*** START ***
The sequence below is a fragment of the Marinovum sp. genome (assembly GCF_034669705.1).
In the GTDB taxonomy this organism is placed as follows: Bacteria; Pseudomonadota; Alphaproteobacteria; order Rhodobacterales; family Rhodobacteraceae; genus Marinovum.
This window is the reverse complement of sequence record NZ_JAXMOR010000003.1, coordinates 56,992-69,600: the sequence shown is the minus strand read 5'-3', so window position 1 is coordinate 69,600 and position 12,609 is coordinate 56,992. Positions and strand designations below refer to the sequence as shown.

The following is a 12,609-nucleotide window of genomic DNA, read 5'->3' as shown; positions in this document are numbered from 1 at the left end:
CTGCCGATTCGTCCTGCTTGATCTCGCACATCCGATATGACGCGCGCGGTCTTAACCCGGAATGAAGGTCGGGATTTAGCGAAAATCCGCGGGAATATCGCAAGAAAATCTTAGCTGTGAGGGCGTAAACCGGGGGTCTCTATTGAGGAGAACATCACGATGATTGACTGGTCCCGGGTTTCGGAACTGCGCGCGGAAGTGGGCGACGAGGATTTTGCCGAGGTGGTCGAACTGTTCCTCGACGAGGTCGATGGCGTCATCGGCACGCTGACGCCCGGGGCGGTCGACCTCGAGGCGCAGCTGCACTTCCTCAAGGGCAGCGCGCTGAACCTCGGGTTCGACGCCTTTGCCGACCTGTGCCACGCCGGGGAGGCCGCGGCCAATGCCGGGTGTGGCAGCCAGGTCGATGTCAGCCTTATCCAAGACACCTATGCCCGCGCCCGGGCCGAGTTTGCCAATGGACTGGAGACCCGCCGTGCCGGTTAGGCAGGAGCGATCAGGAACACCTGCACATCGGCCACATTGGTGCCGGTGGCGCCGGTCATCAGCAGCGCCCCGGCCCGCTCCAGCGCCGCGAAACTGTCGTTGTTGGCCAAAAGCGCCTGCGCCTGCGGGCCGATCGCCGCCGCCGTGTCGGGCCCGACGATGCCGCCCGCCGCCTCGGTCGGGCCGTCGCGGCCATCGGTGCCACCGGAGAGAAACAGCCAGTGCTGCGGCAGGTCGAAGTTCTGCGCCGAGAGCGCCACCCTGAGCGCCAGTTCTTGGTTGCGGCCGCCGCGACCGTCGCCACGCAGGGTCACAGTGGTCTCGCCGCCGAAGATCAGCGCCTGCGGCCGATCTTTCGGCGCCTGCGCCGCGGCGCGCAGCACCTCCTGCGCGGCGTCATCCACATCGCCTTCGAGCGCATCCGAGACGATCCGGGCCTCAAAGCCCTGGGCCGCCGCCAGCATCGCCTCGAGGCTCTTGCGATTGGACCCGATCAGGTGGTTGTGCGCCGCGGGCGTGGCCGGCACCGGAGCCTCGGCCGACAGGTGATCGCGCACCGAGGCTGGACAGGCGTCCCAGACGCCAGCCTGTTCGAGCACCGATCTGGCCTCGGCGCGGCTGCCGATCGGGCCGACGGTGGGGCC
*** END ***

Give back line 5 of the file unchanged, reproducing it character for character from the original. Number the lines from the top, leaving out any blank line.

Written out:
CTGCCGATTCGTCCTGCTTGATCTCGCACATCCGATATGACGCGCGCGGTCTTAACCCGGAATGAAGGTCGGGATTTAGCGAAAATCCGCGGGAATATCGCAAGAAAATCTTAGCTGTGAGGGCGTAAACCGGGGGTCTCTATTGAGGAGAACATCACGATGATTGACTGGTCCCGGGTTTCGGAACTGCGCGCGGAAGTGGGCGACGAGGATTTTGCCGAGGTGGTCGAACTGTTCCTCGACGAGGTCGATGGCGTCATCGGCACGCTGACGCCCGGGGCGGTCGACCTCGAGGCGCAGCTGCACTTCCTCAAGGGCAGCGCGCTGAACCTCGGGTTCGACGCCTTTGCCGACCTGTGCCACGCCGGGGAGGCCGCGGCCAATGCCGGGTGTGGCAGCCAGGTCGATGTCAGCCTTATCCAAGACACCTATGCCCGCGCCCGGGCCGAGTTTGCCAATGGACTGGAGACCCGCCGTGCCGGTTAGGCAGGAGCGATCAGGAACACCTGCACATCGGCCACATTGGTGCCGGTGGCGCCGGTCATCAGCAGCGCCCCGGCCCGCTCCAGCGCCGCGAAACTGTCGTTGTTGGCCAAAAGCGCCTGCGCCTGCGGGCCGATCGCCGCCGCCGTGTCGGGCCCGACGATGCCGCCCGCCGCCTCGGTCGGGCCGTCGCGGCCATCGGTGCCACCGGAGAGAAACAGCCAGTGCTGCGGCAGGTCGAAGTTCTGCGCCGAGAGCGCCACCCTGAGCGCCAGTTCTTGGTTGCGGCCGCCGCGACCGTCGCCACGCAGGGTCACAGTGGTCTCGCCGCCGAAGATCAGCGCCTGCGGCCGATCTTTCGGCGCCTGCGCCGCGGCGCGCAGCACCTCCTGCGCGGCGTCATCCACATCGCCTTCGAGCGCATCCGAGACGATCCGGGCCTCAAAGCCCTGGGCCGCCGCCAGCATCGCCTCGAGGCTCTTGCGATTGGACCCGATCAGGTGGTTGTGCGCCGCGGGCGTGGCCGGCACCGGAGCCTCGGCCGACAGGTGATCGCGCACCGAGGCTGGACAGGCGTCCCAGACGCCAGCCTGTTCGAGCACCGATCTGGCCTCGGCGCGGCTGCCGATCGGGCCGACGGTGGGGCC